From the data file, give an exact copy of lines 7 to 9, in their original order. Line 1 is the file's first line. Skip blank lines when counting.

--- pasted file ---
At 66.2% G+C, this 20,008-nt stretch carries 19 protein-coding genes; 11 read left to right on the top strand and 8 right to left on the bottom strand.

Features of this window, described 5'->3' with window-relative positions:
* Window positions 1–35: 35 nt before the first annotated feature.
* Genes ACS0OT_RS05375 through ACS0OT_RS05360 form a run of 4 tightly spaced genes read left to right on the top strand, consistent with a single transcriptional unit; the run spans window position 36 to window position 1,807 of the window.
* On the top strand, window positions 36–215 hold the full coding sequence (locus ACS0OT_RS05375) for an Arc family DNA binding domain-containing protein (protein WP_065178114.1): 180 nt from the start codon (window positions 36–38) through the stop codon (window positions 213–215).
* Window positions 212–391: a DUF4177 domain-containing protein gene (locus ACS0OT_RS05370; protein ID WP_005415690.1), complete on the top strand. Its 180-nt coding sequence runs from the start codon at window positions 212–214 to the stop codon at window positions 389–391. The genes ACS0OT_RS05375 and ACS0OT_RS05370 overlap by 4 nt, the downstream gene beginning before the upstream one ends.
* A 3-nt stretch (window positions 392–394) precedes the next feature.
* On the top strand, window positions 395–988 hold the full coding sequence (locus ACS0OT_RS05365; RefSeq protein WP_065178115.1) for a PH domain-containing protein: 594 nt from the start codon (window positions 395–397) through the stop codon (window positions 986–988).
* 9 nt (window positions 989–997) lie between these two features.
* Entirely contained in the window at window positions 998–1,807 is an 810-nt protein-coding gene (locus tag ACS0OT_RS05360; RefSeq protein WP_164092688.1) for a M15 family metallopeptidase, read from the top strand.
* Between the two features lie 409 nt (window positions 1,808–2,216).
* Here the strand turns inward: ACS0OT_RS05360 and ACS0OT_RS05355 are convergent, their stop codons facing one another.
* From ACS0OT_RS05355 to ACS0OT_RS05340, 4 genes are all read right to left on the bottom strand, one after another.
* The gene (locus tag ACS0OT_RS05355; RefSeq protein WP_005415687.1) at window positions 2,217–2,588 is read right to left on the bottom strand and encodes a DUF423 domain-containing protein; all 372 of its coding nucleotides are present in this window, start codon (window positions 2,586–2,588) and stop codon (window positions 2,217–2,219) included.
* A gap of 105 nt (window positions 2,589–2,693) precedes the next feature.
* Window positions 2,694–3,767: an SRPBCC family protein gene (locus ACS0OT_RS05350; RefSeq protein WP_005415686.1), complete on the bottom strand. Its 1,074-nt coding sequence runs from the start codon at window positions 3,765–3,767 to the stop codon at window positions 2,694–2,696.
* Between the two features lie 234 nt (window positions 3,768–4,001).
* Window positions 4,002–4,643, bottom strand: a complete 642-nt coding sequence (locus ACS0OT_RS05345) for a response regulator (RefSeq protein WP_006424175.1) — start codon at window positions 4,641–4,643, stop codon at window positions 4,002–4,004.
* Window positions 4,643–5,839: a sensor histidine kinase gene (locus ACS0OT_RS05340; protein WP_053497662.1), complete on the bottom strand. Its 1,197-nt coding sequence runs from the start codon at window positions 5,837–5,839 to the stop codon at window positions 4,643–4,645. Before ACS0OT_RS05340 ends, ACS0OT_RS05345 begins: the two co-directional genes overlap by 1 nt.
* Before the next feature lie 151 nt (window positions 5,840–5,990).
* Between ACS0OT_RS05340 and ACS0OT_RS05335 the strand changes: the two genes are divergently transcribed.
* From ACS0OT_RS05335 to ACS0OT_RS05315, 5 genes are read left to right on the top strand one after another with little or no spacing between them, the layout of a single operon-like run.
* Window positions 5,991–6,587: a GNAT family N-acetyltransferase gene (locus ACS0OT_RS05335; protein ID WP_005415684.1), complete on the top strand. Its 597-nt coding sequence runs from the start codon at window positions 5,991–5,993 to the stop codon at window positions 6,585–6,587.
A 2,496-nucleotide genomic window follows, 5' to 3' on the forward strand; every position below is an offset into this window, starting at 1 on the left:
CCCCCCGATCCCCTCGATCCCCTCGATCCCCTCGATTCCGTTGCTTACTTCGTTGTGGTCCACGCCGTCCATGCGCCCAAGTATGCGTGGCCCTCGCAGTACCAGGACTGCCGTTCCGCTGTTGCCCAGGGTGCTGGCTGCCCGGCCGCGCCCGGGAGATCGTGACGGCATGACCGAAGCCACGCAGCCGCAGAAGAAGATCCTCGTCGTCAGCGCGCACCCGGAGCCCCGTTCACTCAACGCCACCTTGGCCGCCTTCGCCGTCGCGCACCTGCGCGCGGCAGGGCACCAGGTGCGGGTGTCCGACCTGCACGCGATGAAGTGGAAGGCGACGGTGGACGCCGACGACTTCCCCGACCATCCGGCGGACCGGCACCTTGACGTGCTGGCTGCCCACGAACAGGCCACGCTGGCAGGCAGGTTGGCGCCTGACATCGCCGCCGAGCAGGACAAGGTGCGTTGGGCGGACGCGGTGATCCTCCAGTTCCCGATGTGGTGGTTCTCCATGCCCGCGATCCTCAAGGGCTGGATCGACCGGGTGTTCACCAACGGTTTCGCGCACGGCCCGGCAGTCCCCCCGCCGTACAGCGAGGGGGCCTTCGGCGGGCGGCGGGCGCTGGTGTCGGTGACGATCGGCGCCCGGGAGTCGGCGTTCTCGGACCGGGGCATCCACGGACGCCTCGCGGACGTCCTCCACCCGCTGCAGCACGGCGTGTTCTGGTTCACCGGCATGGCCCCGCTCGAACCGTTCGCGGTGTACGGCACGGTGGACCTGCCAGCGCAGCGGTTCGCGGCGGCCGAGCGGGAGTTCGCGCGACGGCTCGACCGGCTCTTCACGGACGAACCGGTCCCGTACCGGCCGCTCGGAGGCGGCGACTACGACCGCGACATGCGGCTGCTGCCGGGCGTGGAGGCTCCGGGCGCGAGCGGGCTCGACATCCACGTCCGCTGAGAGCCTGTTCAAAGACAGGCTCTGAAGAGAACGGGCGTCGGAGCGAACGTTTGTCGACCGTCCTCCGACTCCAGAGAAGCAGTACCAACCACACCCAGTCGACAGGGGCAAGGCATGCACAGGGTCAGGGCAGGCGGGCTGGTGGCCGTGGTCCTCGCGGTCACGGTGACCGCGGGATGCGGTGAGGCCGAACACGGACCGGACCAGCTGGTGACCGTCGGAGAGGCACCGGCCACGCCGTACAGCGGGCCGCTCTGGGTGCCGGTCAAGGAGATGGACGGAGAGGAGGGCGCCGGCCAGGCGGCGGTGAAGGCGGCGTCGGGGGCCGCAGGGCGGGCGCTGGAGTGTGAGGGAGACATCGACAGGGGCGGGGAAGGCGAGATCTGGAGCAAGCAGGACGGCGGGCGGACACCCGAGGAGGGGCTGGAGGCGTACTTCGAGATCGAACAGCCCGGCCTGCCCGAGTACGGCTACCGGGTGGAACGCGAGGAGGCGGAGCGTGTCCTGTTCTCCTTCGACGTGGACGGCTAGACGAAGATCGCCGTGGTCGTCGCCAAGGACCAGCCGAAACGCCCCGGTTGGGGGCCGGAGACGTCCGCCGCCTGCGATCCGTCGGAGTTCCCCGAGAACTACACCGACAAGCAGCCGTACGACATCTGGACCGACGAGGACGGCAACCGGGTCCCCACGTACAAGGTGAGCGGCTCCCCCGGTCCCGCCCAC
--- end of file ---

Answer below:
* A 3-nt stretch (window positions 392–394) precedes the next feature.
* On the top strand, window positions 395–988 hold the full coding sequence (locus ACS0OT_RS05365; RefSeq protein WP_065178115.1) for a PH domain-containing protein: 594 nt from the start codon (window positions 395–397) through the stop codon (window positions 986–988).
* 9 nt (window positions 989–997) lie between these two features.